The flight traces it's history back to 1957 when the Historic Aircraft Flight was formed at RAF Biggin Hill. when one Hurricane IIc (LF363) and three Spitfire PR XIX (PM631, PS853 and PS915) came together. The flight For a short time, three Spitfire XVI aircraft were operated by the flight  during the late 1950's though these were retired following accidents. Interestingly, another XVI has recently been taken on by the flight and should join the airworthy fleet in late 2008 or early 2009. The next acquisition of the flight in 1965 was Spitfire Vb AB910 which was arrived to the flight in the hands of Geoffery Quill, a test pilot for Supermarine during the war and latterly Vickers Armstrong. For 2007 AB910 wear new markings of Polish pilot and commander of 303 sqn, Sqn Ldr Jan Zumbach. 1968 saw the arrival of Spitfire IIa P7350, the world's oldest airworthy Spitfire. This Spitfire was found amongst scrap and restored taking pride of place in the epic film "Battle of Britain." For 2007 she has retained 603 sqn markings, the squadron she served with during the Battle of Britain, though is now painted to represent XT-L, the aircraft of Gerald 'Stapme' Stapleton who is regular visitor to the flight. In 1972, a second Hurricane IIc joined the flight, this being PZ865, the last Hurricane ever built and used as a chase plane by Hawkers at Dunsfold for projects such as the Harrier! Over the following years, a number of support aircraft joined the flight including two Chipmunks from RAF Manston and Gatow in Germany and a De Havilland Devon. The latter is now in the safe hands of Air Atlantique. 1973 saw the arrival of perhaps the most recognizable aircraft of the flight, the Avro Lancaster B1 PA474. She had been lovingly restored by No 44 Squadron and her arrival marked a change in name to the Battle of Britain Memorial Flight. 2007 see the now refurbished aircraft appear in the markings of "Phantom of the Ruhr." This aircraft served with two squadrons and both squadron codes are painted on the aircraft. The port side has HW-R representing the markings of 100 sqn while the starboard side has the markings of 550 squadron; BQ-B. The "Phantom" flew 121 operations and survived several incidents; each time being repaired and patched up! The original aircraft, EE139 was scrapped in 1946.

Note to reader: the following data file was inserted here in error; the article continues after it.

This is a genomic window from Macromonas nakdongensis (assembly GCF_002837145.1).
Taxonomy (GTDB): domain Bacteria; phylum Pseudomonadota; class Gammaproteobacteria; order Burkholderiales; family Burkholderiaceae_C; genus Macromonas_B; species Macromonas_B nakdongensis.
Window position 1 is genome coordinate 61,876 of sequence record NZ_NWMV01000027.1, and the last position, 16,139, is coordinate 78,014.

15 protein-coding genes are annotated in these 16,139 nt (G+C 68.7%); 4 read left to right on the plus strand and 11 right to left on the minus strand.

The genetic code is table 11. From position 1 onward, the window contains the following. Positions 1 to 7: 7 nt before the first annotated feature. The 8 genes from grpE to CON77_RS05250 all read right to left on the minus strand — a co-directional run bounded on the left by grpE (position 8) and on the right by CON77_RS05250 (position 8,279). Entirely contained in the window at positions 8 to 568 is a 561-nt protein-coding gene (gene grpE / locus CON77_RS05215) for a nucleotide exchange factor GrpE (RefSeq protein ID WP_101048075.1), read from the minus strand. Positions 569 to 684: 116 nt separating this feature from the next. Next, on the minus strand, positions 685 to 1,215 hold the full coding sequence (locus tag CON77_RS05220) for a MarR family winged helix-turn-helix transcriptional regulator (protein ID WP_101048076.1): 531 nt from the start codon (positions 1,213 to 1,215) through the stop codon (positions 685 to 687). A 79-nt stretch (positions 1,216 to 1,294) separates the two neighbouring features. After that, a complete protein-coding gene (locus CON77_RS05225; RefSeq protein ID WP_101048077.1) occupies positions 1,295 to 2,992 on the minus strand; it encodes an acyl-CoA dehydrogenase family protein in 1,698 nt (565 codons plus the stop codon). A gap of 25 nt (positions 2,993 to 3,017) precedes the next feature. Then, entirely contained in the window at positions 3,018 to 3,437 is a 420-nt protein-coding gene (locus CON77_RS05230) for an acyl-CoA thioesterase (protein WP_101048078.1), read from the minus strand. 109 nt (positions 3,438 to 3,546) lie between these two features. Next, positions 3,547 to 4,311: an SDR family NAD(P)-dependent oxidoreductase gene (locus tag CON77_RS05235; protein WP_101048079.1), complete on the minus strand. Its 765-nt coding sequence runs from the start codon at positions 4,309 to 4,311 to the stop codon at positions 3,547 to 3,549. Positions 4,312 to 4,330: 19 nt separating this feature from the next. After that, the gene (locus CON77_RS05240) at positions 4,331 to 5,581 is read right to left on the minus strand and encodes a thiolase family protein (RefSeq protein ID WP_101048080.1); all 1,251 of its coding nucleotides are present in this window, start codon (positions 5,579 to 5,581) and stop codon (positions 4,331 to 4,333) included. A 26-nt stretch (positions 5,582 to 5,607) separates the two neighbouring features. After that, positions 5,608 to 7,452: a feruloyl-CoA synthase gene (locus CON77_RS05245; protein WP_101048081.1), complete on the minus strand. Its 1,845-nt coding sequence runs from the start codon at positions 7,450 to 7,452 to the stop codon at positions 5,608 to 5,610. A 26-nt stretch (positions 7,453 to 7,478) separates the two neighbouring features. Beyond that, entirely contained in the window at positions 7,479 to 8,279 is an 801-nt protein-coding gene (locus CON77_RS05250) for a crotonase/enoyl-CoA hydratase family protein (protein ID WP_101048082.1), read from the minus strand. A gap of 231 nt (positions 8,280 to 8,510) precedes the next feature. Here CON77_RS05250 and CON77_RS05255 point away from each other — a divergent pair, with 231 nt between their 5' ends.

A day to Remember.

The day was certainly one to remember with two unique formations that will certainly leave the RAF in the mind of the people at the event. The first was the incredible demonstration of 70 years of progress with the Spitfire IIa in close formation with a Typhoon. But perhaps the most emotion stirring was the massed formation of the BBMF fleet. While there have been bigger formations of warbirds at Duxford, this was perhaps the most special as it almost certainly won't be repeated.